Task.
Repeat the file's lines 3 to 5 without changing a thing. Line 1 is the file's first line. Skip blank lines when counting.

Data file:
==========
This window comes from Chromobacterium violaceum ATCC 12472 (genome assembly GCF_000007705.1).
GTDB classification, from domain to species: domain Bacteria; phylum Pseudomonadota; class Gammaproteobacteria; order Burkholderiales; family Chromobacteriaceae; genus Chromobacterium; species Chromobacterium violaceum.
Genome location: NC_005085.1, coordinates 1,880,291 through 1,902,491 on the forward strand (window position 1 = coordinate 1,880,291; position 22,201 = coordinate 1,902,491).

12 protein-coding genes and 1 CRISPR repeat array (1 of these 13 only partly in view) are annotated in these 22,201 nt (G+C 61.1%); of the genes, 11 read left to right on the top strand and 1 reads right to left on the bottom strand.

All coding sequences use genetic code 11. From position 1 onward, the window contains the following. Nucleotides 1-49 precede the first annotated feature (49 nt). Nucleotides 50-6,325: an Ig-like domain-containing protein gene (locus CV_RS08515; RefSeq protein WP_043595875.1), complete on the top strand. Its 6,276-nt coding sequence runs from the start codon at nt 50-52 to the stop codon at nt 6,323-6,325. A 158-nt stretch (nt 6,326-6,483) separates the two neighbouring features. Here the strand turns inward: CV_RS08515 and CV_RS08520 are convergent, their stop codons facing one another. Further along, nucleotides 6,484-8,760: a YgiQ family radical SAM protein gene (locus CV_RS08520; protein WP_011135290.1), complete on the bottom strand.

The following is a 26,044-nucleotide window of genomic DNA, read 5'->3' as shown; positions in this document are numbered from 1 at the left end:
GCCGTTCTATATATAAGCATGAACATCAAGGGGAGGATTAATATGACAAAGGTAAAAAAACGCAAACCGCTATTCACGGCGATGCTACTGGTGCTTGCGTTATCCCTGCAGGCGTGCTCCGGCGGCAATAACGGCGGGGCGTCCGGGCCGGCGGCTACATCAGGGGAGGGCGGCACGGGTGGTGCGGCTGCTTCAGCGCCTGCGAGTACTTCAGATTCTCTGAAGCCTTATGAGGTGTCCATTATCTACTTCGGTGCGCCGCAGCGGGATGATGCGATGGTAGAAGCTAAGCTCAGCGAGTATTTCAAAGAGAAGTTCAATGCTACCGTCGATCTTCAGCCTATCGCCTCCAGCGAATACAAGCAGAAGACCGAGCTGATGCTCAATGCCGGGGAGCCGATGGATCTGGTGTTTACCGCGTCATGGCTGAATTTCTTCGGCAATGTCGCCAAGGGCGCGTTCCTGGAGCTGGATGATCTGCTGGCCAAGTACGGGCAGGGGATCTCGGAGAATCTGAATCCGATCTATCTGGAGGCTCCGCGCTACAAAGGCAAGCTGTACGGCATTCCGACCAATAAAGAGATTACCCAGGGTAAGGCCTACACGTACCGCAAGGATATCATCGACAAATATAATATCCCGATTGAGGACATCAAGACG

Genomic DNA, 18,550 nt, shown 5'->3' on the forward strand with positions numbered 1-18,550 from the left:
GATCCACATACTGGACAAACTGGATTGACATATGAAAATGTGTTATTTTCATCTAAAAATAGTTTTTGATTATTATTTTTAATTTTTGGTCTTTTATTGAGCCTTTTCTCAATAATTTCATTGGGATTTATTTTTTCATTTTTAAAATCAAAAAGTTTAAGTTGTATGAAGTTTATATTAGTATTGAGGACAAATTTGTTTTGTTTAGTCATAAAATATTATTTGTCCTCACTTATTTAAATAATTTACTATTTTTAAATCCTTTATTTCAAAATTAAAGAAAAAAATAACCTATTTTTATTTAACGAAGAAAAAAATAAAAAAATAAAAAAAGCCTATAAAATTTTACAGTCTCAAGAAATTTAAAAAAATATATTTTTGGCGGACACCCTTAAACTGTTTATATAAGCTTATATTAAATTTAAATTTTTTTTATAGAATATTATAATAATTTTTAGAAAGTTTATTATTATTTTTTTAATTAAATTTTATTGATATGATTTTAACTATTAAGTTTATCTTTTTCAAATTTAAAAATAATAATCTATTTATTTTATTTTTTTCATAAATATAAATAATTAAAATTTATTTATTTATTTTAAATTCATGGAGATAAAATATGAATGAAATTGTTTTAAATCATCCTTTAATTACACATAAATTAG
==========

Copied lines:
Genome location: NC_005085.1, coordinates 1,880,291 through 1,902,491 on the forward strand (window position 1 = coordinate 1,880,291; position 22,201 = coordinate 1,902,491).

12 protein-coding genes and 1 CRISPR repeat array (1 of these 13 only partly in view) are annotated in these 22,201 nt (G+C 61.1%); of the genes, 11 read left to right on the top strand and 1 reads right to left on the bottom strand.

All coding sequences use genetic code 11. From position 1 onward, the window contains the following. Nucleotides 1-49 precede the first annotated feature (49 nt). Nucleotides 50-6,325: an Ig-like domain-containing protein gene (locus CV_RS08515; RefSeq protein WP_043595875.1), complete on the top strand. Its 6,276-nt coding sequence runs from the start codon at nt 50-52 to the stop codon at nt 6,323-6,325. A 158-nt stretch (nt 6,326-6,483) separates the two neighbouring features. Here the strand turns inward: CV_RS08515 and CV_RS08520 are convergent, their stop codons facing one another. Further along, nucleotides 6,484-8,760: a YgiQ family radical SAM protein gene (locus CV_RS08520; protein WP_011135290.1), complete on the bottom strand.